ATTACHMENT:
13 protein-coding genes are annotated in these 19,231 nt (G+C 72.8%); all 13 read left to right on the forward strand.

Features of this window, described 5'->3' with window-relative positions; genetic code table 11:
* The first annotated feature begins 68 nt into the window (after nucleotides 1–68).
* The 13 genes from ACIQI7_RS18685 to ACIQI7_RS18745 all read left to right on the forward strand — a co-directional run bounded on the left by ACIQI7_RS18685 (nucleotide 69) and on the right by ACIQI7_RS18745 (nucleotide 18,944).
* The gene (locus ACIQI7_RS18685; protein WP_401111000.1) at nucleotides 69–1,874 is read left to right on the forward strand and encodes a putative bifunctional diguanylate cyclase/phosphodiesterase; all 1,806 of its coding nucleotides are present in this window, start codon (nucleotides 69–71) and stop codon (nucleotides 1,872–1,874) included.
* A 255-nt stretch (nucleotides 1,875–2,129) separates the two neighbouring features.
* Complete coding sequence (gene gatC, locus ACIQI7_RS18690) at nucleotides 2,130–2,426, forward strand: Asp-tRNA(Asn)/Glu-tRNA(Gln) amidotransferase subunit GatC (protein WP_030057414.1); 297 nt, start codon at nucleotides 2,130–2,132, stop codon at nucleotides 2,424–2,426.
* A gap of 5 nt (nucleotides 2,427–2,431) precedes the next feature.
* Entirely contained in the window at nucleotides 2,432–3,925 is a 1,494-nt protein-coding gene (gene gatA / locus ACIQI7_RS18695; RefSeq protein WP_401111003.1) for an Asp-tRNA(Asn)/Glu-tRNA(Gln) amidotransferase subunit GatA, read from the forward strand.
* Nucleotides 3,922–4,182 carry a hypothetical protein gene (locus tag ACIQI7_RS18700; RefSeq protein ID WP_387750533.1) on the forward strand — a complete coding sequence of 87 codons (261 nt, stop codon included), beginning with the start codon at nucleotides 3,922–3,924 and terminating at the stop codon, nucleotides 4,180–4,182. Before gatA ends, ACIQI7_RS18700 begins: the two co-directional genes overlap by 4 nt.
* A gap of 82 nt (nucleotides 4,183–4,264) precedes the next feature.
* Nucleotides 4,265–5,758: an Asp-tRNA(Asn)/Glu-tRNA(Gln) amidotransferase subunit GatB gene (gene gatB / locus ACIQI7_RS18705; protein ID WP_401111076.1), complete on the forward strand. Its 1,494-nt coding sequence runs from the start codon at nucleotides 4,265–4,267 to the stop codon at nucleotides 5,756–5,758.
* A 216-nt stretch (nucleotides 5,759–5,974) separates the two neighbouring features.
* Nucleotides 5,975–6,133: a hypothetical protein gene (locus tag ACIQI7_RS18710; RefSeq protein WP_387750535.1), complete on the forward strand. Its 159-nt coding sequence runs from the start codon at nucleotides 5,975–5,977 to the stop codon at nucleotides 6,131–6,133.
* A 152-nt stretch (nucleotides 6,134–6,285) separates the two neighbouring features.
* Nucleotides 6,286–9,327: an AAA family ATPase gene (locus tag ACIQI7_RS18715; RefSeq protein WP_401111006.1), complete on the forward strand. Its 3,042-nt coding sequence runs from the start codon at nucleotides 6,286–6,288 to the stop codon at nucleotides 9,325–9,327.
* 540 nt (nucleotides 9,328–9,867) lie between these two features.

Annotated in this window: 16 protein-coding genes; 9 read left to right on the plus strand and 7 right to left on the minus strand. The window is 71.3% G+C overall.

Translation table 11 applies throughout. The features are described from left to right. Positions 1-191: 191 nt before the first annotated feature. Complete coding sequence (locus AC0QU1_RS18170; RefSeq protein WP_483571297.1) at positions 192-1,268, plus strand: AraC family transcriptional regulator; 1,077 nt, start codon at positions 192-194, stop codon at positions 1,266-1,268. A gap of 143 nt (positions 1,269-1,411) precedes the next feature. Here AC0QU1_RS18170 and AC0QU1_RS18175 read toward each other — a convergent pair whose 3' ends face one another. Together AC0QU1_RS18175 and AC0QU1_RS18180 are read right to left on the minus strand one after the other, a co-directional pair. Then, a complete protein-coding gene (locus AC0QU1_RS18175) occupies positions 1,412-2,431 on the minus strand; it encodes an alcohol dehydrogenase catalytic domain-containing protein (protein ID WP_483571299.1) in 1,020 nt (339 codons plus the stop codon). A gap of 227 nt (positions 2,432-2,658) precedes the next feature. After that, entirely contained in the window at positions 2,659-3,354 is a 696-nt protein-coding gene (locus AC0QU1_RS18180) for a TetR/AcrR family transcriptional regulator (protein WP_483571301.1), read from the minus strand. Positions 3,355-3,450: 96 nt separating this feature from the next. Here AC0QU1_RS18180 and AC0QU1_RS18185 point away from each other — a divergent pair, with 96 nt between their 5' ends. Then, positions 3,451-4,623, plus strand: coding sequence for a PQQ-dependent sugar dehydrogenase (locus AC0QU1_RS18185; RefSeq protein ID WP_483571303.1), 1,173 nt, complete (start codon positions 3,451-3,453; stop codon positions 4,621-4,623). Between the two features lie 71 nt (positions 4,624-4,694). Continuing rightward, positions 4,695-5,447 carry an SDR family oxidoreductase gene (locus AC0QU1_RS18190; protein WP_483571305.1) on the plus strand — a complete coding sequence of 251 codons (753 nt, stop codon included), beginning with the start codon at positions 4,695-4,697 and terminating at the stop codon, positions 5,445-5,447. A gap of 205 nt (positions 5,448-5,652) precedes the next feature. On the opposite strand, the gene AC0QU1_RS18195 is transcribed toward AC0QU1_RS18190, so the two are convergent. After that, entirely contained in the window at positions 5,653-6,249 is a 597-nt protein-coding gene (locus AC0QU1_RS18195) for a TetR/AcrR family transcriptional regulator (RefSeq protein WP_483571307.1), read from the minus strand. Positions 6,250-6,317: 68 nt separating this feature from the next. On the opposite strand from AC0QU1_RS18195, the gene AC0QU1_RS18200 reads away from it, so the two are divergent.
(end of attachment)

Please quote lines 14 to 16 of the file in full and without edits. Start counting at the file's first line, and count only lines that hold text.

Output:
* Nucleotides 5,975–6,133: a hypothetical protein gene (locus tag ACIQI7_RS18710; RefSeq protein WP_387750535.1), complete on the forward strand. Its 159-nt coding sequence runs from the start codon at nucleotides 5,975–5,977 to the stop codon at nucleotides 6,131–6,133.
* A 152-nt stretch (nucleotides 6,134–6,285) separates the two neighbouring features.
* Nucleotides 6,286–9,327: an AAA family ATPase gene (locus tag ACIQI7_RS18715; RefSeq protein WP_401111006.1), complete on the forward strand. Its 3,042-nt coding sequence runs from the start codon at nucleotides 6,286–6,288 to the stop codon at nucleotides 9,325–9,327.